The Cup

The tragedy of modern Tibet haunts this otherwise lighthearted tale of life inside a Buddhist monastery-in-exile. Like many Tibetan youths whose families fear for their children's safety in Chinese-occupied Tibet, Palden (Kunzang Nyima) and his young nephew Nyima (Pema Tshundup) are smuggled to a Tibetan Buddhist monastery into Northern India. They're ordained...read more

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Reviewed by Ken Fox
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The tragedy of modern Tibet haunts this otherwise lighthearted tale of life inside a Buddhist monastery-in-exile. Like many Tibetan youths whose families fear for their children's safety in Chinese-occupied Tibet, Palden (Kunzang Nyima) and his young nephew

Nyima (Pema Tshundup) are smuggled to a Tibetan Buddhist monastery into Northern India. They're ordained and indoctrinated into the lives of Buddhist monks under the stern and watchful eye of Geko (Orgyen Tobgyal), the monastery's disciplinarian. The days are filled with ritual and prayer, but

life in the monastery isn't all austerity and self-sacrifice. Palden is particularly surprised by his roommate Orgyen (Jamyang Lodro), an adolescent monk who undoubtedly loves the Buddha, and cares about only one thing in the material world: World Cup soccer. This charming film is ostensibly about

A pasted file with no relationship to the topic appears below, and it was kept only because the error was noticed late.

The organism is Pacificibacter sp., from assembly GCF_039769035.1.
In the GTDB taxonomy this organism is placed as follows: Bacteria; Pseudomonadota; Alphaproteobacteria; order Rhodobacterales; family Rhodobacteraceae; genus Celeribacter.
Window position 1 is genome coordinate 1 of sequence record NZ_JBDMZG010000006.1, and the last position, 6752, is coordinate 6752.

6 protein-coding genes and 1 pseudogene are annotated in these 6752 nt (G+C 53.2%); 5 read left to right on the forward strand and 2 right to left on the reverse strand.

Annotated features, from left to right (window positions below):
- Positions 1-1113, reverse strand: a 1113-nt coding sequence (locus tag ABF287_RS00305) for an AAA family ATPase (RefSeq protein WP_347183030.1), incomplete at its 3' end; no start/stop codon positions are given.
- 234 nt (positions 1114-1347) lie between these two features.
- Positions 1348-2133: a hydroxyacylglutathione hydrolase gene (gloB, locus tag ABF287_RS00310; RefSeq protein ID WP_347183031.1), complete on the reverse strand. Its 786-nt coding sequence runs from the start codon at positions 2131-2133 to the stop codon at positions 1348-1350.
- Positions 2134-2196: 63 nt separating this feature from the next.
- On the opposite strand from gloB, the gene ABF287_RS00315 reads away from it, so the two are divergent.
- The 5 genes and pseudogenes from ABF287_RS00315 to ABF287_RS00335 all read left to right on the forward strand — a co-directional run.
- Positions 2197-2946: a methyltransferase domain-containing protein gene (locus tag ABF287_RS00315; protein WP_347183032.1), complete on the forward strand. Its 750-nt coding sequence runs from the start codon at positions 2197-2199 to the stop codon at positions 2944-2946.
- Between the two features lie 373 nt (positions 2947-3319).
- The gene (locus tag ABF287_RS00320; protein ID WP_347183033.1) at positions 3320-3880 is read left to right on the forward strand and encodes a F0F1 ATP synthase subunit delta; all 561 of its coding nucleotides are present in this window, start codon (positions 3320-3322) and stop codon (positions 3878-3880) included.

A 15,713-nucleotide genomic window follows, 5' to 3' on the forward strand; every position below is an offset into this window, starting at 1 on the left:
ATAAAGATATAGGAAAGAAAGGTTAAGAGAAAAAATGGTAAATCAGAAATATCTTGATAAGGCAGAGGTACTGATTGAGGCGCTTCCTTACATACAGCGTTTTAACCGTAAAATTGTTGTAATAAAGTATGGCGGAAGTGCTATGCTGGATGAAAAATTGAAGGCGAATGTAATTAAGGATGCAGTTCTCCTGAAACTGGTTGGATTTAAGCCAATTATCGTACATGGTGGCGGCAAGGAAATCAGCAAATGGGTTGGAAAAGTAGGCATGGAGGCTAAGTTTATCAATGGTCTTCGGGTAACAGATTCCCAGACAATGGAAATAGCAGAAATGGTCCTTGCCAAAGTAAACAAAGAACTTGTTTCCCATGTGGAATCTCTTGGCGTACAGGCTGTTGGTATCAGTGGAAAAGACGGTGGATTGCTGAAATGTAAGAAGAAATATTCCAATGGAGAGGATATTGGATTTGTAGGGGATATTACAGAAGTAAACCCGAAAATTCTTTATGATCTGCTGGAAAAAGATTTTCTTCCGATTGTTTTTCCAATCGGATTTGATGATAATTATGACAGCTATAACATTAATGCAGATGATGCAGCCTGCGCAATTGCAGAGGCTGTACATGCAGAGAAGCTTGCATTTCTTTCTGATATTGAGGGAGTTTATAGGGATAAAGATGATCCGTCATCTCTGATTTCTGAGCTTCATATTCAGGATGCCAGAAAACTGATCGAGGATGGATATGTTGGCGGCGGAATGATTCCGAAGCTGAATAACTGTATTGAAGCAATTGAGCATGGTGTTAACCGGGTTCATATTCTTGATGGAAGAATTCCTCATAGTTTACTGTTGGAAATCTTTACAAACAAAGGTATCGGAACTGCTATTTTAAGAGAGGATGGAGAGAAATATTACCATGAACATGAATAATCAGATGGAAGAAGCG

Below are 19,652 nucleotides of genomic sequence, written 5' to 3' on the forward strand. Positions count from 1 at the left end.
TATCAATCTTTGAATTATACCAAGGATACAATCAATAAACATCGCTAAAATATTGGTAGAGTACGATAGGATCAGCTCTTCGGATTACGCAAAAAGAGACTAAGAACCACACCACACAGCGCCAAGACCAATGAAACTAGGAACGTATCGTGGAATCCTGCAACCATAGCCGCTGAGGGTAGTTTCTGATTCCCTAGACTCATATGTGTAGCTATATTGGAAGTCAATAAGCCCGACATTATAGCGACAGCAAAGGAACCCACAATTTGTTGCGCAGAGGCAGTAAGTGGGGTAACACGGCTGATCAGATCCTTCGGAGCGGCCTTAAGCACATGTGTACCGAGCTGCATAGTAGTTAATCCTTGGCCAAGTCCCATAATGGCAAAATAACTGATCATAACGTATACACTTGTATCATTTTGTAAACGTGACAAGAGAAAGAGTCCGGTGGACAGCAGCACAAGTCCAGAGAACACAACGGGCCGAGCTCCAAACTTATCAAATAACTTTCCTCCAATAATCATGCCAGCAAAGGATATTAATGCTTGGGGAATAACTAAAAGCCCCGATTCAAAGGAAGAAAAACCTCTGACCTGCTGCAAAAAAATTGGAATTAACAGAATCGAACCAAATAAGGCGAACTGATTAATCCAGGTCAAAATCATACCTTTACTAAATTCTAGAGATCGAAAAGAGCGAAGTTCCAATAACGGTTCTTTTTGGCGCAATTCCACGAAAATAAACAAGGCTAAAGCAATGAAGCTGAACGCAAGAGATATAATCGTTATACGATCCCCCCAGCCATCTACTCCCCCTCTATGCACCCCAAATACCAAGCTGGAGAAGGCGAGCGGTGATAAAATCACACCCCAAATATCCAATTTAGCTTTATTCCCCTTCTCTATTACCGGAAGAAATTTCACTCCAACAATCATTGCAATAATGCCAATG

Orgyen's efforts to get a satellite dish and TV set into the monastery in time for the World Cup finals, but it's also about life in exile, and a harsh life it is. Though set in Northern India, first-time director Khyentse Norbu — himself an important Buddhist lama who was raised in a

monastery — shot the film at the Chokling Monastery, part of a remote Tibetan refugee settlement in the small Himalayan country of Bhutan. Norbu can't resist a few pointed comments regarding the ongoing occupation of Tibet, and gently takes the U.S. to task for its equivocal stance toward

China. But politics aside, the film's a great opportunity to catch a demystified glimpse of the endlessly fascinating rituals of Tibetan Buddhism. Adding to its realism is Norbu's decision to cast the monastery's actual monks in major roles, and his strategy yields some delightful results,

particularly Young Lodro's performance as Orgyen. A pint-sized tough-talker with a home-made soccer jersey under his red and orange robes, he's part Buddhist monk, part Dead End Kid, and a total charmer.

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  • Released: 1999
  • Rating: G
  • Review: The tragedy of modern Tibet haunts this otherwise lighthearted tale of life inside a Buddhist monastery-in-exile. Like many Tibetan youths whose families fear for their children's safety in Chinese-occupied Tibet, Palden (Kunzang Nyima) and his young nephe… (more)

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